I always get excited when October arrives.
Cooler temperatures, the turning of the leaves, football season, and pumpkin-flavored everything make October one of my favorite months. Most of all, I get excited for my favorite holiday: Halloween.
However, Halloween presents some predicaments for me whenever I go to a party or out to a bar. First, when someone dresses up in a costume that is stereotypical and racist. Last year, a group of students from Ohio University, Students Teaching Against Racism in Society (STARS), launched a very successful poster campaign with the slogan: “We’re a culture, not a costume.” It shows students of color holding up a poster with a racist costume stereotypically depicting the respective race of each student. The contrast between the students and the caricatures on the posters really makes the point all the more powerful. It generated a lot of buzz, and brought this critical discussion to the fore.
Whether it’s dressing up as Native Americans, Geishas, Arabian princesses, stereotypical Mexicans wearing sombreros, or as “ghetto,” it’s surprising that in 2012 these costumes are still commonplace. What’s even more surprising is the resistance, typically from white people, that I encounter when I explain why these costumes are problematic. Accusations of people being “too sensitive” or “humorless” typically arise during these conversations. It particularly irritates me that those who protest this critique are, of course, not represented by these costumes. Therefore, you think they might reflect and say: “My culture or race is not being represented by these costumes, so I’m going to take a step back, and realize why other people find this offensive.”
In other words, I guess it’s easy to say that everyone is being “too sensitive” if it’s not about you. But considering that these costumes are not about white people, the impassioned defense of one’s right to wear these costumes is very telling about white privilege. In a world where racism is still very much a reality, these costumes reinforce persons of color being both misrepresented and situated as others. White people wearing these costumes means something in a world where whiteness is normalized, and strongly echoes a mainstream culture centered on white supremacy. Essentially, a white person saying they have a “right” to wear these costumes reflects an attitude that their right to be racist and appropriate a culture supersedes the right of a person of color to protest that action, which intimately injures them and perpetuates their marginalization. The misconception that we live in a post-racial society where this is somehow “all in good fun” is very dangerous.
Furthermore, does anyone believe that the only way you can be funny on Halloween is to dress up as a racist caricature? If retailers finally stopped selling these costumes, would Halloween suddenly no longer be fun for white people? Given the passion with which some white people defend the wearing of these costumes, it seems as though they truly feel this is the case. Someone’s perception of something as “funny” obviously does not justify racism. Not to mention, that although I generally see white people wearing these costumes, it doesn’t make it okay if a person of color also appropriates another culture. It’s just given the reality of white supremacy and privilege past and present, it’s particularly egregious when white people participate in this appropriation. Although I consider these costumes to be overtly racist, those who do not view it that way need to understand that racism operates at various levels in society; all of which need to be confronted. It’s not confined solely to Halloween costumes either, as the fashion industry habitually comes under fire for cultural appropriation and racism. Two recent examples are Dolce & Gabbana modeling racist earrings and Victoria’s Secret launching a racist Geisha-themed lingerie line.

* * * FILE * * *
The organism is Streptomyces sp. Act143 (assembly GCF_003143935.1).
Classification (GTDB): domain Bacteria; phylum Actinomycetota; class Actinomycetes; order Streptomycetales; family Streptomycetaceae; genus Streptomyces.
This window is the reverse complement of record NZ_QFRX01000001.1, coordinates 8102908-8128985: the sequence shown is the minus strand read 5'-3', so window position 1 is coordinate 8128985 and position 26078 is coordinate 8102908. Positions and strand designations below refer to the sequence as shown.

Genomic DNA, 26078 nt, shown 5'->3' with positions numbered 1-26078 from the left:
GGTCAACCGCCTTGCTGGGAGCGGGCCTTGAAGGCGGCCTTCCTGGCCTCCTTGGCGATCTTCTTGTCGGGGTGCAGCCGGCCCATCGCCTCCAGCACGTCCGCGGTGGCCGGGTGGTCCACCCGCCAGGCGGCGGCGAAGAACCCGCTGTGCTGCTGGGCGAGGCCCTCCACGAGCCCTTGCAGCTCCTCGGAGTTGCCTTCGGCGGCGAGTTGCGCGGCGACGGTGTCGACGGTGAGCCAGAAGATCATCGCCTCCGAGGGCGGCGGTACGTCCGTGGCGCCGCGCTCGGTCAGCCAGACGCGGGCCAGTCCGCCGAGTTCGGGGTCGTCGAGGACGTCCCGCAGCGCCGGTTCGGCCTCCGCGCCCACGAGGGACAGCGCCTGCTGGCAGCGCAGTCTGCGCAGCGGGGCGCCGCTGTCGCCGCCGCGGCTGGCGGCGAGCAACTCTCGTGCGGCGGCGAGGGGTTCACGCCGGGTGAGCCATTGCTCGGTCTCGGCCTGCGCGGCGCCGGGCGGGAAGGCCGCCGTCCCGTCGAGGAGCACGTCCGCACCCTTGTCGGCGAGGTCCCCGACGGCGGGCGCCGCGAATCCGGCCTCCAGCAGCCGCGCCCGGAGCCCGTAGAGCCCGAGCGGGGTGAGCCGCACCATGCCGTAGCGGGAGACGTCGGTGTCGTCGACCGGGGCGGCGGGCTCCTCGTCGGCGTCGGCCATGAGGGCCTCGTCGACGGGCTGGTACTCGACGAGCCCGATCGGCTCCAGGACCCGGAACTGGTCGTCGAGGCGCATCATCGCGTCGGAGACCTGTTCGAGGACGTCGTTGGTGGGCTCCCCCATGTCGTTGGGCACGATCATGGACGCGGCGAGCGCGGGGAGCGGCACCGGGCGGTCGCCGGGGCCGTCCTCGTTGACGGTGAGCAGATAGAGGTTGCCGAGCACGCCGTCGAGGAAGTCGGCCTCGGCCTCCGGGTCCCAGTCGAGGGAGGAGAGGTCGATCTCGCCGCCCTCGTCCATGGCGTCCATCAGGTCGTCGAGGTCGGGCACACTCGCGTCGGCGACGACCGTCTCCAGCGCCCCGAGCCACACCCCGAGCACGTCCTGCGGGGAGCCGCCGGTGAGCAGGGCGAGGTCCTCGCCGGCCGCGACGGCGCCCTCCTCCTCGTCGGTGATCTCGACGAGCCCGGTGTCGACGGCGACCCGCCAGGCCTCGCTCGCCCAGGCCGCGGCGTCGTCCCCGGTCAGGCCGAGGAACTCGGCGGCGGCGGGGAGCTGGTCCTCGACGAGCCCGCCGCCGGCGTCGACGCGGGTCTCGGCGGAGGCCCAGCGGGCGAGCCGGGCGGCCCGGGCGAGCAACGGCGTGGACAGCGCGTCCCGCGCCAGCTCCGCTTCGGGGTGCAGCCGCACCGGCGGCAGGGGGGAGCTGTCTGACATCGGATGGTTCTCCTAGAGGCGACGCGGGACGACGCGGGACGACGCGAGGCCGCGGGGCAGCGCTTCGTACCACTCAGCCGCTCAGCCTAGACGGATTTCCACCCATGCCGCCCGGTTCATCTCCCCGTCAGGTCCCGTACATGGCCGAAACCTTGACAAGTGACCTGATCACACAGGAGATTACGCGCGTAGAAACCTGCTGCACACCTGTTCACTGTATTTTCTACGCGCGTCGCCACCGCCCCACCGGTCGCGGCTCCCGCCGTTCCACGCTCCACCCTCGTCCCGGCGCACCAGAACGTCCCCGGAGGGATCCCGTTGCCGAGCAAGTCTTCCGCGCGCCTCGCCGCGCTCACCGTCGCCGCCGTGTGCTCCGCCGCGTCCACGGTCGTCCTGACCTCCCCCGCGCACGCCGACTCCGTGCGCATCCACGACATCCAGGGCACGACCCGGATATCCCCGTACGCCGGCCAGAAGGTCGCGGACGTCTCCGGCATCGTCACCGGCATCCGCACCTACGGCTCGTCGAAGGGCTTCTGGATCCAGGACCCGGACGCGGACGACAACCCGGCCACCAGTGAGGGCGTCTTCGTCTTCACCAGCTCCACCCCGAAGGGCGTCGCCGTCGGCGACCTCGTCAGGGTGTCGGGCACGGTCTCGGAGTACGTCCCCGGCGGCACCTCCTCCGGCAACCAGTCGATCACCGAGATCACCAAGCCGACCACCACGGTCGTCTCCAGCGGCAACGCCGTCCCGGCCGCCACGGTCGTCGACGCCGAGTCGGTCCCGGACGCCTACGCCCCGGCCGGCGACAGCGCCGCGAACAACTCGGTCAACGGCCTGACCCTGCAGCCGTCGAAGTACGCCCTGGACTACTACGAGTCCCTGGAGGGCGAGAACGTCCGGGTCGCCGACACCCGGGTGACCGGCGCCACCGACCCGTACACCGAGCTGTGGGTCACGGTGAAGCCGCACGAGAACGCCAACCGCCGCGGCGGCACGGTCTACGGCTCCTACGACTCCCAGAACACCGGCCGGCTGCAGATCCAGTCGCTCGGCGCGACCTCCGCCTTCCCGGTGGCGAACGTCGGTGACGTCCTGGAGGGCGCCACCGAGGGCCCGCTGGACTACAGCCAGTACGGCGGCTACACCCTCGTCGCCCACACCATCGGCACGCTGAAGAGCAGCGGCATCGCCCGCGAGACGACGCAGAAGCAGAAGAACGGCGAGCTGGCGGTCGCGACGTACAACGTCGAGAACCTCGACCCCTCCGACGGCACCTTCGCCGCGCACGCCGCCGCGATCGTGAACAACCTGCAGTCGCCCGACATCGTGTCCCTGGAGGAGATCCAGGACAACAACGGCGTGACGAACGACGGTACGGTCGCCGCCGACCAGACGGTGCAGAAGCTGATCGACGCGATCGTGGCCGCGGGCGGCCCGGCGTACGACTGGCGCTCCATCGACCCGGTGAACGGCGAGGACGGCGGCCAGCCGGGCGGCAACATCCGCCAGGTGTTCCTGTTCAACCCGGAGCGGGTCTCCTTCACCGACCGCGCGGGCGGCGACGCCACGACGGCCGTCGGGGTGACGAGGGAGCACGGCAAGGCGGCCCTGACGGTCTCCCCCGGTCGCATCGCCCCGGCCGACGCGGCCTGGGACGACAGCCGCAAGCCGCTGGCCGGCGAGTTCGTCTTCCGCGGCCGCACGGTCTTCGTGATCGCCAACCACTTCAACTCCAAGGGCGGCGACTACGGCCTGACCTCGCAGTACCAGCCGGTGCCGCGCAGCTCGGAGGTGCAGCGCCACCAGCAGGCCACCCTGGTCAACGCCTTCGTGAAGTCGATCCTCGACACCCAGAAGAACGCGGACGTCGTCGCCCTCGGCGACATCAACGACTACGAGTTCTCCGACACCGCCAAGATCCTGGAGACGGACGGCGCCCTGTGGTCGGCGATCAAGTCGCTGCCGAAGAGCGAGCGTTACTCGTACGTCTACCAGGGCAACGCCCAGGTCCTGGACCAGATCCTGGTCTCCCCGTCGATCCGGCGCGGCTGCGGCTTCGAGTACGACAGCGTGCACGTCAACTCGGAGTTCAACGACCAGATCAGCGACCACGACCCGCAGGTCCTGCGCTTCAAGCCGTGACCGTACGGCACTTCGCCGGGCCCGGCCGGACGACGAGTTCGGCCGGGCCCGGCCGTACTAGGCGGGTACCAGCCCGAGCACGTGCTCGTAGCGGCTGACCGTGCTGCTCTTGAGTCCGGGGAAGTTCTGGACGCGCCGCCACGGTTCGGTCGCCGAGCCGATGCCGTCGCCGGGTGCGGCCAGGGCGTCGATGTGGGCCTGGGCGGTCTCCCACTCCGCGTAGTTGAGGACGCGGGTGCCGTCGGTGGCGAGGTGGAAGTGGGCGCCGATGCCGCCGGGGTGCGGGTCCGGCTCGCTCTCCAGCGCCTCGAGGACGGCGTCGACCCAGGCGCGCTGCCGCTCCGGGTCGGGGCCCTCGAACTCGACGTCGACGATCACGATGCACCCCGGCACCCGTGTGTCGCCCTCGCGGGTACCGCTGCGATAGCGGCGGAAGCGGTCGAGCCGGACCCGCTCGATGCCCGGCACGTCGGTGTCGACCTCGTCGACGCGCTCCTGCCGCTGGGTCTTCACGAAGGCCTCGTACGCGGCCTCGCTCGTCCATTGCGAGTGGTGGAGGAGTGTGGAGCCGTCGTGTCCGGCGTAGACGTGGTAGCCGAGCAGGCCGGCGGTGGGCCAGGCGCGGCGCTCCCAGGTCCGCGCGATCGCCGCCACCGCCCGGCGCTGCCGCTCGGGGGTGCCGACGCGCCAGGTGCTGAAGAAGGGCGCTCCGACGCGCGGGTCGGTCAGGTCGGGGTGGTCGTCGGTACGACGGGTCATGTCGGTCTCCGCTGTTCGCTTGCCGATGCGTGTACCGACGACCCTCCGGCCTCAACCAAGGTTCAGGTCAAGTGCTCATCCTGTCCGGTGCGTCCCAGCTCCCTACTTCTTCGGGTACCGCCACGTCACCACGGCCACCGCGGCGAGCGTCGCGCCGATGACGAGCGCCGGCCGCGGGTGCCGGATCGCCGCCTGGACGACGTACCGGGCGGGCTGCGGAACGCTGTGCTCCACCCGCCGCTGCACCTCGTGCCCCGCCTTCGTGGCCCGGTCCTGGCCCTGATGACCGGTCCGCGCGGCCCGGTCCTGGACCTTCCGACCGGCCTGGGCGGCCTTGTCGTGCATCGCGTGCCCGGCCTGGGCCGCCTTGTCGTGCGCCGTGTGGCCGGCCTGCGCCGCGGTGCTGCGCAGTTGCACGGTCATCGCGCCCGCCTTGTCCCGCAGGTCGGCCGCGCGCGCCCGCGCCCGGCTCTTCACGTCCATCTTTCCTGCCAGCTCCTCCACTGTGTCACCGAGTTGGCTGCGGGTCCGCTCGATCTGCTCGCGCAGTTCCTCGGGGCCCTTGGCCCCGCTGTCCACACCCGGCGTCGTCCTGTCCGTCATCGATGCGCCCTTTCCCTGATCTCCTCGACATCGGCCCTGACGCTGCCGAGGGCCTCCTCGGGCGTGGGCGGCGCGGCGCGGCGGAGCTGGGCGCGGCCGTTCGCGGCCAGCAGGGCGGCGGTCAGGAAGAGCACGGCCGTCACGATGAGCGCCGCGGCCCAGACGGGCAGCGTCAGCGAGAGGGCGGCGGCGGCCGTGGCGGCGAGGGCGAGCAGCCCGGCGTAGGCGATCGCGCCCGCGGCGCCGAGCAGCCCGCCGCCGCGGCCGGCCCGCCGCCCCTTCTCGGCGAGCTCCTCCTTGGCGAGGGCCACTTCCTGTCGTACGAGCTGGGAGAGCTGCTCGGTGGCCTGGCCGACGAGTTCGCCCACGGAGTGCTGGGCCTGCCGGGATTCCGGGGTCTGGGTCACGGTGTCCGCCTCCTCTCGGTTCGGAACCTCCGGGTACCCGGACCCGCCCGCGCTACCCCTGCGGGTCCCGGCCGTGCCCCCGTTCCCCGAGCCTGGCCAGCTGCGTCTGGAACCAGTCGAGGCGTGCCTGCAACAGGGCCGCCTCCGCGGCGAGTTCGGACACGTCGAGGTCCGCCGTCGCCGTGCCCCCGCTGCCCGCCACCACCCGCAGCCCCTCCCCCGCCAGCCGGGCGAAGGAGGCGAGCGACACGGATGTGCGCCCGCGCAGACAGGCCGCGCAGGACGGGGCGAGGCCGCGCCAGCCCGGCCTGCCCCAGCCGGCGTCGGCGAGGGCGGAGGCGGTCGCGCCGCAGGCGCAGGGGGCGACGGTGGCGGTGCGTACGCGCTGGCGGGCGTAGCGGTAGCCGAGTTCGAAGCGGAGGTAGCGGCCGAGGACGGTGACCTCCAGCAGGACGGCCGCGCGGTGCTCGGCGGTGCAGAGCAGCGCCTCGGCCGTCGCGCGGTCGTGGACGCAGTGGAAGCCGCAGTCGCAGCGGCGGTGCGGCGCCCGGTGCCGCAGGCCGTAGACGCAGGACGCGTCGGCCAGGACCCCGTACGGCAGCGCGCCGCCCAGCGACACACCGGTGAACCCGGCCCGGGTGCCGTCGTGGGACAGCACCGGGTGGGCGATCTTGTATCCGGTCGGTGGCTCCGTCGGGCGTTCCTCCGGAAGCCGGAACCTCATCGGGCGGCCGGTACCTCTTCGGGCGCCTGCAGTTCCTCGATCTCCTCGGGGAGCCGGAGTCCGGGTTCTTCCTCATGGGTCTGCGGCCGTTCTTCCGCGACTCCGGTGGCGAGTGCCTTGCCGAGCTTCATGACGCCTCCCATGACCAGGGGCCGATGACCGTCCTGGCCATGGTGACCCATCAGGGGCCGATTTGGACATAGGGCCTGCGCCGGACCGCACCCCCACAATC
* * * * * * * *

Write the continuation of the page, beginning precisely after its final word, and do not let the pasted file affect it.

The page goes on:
The second problem I typically encounter on Halloween is the slut-shaming of women who wear sexy costumes. Yes, the proliferation of sexy costumes is problematic in its own way, but I think it’s much worse to judge the women who choose to wear these outfits. (I’m referring to adult women here, teens and girls wearing these costumes are another issue entirely.) I am directing this more so toward female readers. Women are socialized to look down on other women who are perceived as attractive. The mainstream media perpetuates an intense pressure to conform to unrealistic standards of beauty, so if someone has come close to achieving those standards, it can incite understandable jealousy. However, women need to realize that in this patriarchal world, it doesn’t serve us well to cut each other down.
If you choose not to participate in the trend of wearing risqué costumes, more power to you. However, I think it’s dangerous to develop a superior attitude toward other women who want to show some skin. In other words, do your thing, but respect other women who feel confident about their bodies. I recall on a Halloween a few years ago when a woman screamed “sluts!” out a car window as she drove past a group of scantily clad women. For the guys who witnessed that incident, it may have reinforced the acceptability of using those terms. If other women wearing those types of costumes really bothers you, it may be time to examine exactly why it gets on your nerves. Imagine if women complimented each other when they saw each other out in skimpy costumes, and defended each other against sexist, slut-shaming remarks? It would certainly make my Halloween a lot better if women viewed each other in solidarity.
So although I enjoy Halloween every year, I know I will undoubtedly have to confront these particular issues. The best I can hope for is that these discussions will eventually have an impact.